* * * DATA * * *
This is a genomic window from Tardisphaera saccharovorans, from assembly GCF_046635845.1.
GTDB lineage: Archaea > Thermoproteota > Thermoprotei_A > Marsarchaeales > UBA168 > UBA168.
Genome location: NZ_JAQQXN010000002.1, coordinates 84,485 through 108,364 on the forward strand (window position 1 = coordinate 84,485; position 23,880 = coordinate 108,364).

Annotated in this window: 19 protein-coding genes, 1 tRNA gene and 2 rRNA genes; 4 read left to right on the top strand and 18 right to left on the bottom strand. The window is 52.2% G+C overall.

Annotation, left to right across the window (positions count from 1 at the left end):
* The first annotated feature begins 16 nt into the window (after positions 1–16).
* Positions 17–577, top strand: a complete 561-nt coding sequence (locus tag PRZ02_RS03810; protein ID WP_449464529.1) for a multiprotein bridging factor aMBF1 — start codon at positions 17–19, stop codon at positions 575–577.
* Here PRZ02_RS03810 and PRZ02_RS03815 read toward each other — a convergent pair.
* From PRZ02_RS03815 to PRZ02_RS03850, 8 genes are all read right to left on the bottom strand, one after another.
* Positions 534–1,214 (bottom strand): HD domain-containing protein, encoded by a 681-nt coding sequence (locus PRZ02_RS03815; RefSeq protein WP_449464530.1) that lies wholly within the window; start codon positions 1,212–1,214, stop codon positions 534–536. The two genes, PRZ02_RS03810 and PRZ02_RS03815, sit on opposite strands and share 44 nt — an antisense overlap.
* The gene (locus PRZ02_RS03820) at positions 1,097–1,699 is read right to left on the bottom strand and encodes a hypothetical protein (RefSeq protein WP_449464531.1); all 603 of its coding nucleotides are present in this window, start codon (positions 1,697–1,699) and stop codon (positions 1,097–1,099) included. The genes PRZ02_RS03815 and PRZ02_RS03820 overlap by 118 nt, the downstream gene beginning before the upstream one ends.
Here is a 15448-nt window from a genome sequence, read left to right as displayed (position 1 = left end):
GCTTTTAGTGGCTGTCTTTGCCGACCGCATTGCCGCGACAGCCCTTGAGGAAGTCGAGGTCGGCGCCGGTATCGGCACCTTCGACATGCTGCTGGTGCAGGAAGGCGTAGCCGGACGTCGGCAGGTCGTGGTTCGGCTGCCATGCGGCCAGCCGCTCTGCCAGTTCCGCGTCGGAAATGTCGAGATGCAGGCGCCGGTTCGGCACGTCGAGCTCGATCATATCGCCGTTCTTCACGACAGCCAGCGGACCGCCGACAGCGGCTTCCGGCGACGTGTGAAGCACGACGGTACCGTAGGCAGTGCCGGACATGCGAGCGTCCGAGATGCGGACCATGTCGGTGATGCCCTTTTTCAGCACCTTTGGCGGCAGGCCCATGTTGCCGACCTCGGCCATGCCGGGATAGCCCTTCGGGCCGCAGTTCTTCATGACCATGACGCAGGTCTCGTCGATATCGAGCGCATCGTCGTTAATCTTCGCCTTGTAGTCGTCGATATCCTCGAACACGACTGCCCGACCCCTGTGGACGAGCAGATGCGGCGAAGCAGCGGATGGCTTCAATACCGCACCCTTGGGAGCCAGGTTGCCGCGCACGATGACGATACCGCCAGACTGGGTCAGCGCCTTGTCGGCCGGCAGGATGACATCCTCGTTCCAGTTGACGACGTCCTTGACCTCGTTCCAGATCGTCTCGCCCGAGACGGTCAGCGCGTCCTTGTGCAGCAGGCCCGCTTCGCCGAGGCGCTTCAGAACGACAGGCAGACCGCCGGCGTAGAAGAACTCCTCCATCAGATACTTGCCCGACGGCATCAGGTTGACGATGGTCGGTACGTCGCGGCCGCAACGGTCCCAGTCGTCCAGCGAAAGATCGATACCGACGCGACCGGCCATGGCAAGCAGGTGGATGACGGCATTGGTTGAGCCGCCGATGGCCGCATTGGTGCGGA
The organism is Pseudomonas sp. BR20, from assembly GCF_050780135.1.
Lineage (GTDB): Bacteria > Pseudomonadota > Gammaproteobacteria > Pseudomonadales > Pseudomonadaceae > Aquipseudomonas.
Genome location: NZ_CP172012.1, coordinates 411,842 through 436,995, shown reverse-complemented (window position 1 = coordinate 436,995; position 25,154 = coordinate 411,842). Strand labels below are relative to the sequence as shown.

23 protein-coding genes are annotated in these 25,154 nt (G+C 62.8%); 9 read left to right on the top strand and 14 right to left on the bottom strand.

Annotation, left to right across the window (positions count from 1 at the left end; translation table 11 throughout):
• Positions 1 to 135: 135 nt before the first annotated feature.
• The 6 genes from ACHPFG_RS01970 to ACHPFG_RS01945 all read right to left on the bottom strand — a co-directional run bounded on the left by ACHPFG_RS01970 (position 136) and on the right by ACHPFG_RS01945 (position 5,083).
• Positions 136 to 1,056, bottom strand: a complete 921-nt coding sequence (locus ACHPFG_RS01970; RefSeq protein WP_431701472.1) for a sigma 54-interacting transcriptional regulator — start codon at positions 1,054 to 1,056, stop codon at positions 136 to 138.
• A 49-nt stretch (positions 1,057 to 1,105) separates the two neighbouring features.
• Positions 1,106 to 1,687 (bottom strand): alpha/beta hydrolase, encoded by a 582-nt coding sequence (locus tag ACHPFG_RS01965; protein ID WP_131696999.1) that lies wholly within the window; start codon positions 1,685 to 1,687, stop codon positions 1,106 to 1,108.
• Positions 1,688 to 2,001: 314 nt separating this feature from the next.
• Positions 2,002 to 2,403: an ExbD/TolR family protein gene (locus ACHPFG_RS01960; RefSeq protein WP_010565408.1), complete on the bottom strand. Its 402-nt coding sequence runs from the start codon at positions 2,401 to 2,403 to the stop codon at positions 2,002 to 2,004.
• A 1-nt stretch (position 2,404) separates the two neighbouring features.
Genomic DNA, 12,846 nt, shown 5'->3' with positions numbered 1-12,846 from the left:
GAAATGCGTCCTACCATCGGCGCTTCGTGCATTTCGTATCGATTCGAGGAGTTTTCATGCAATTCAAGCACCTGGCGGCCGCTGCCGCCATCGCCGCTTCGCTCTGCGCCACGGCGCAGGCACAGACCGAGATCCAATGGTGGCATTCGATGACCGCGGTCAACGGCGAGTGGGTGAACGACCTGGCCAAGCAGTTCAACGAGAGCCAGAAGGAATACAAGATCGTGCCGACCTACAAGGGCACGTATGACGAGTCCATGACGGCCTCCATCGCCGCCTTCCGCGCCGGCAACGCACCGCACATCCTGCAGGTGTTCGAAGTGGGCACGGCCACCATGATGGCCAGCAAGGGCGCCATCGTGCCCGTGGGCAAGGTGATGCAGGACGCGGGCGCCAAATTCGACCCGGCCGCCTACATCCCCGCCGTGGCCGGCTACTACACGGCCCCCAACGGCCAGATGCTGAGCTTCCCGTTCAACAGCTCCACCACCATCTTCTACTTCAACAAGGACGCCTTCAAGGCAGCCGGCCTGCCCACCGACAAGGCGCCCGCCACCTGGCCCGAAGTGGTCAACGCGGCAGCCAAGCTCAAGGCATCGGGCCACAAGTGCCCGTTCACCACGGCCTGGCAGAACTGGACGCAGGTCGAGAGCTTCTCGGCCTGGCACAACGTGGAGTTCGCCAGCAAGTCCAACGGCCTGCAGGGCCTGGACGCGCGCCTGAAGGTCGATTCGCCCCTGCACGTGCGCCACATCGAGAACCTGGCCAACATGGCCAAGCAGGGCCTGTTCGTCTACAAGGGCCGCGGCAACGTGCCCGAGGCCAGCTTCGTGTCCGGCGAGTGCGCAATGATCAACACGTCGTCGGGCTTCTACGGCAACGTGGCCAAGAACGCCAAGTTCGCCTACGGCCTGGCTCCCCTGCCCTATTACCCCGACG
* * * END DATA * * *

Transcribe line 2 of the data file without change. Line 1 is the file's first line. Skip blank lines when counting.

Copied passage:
GTDB lineage: Archaea > Thermoproteota > Thermoprotei_A > Marsarchaeales > UBA168 > UBA168.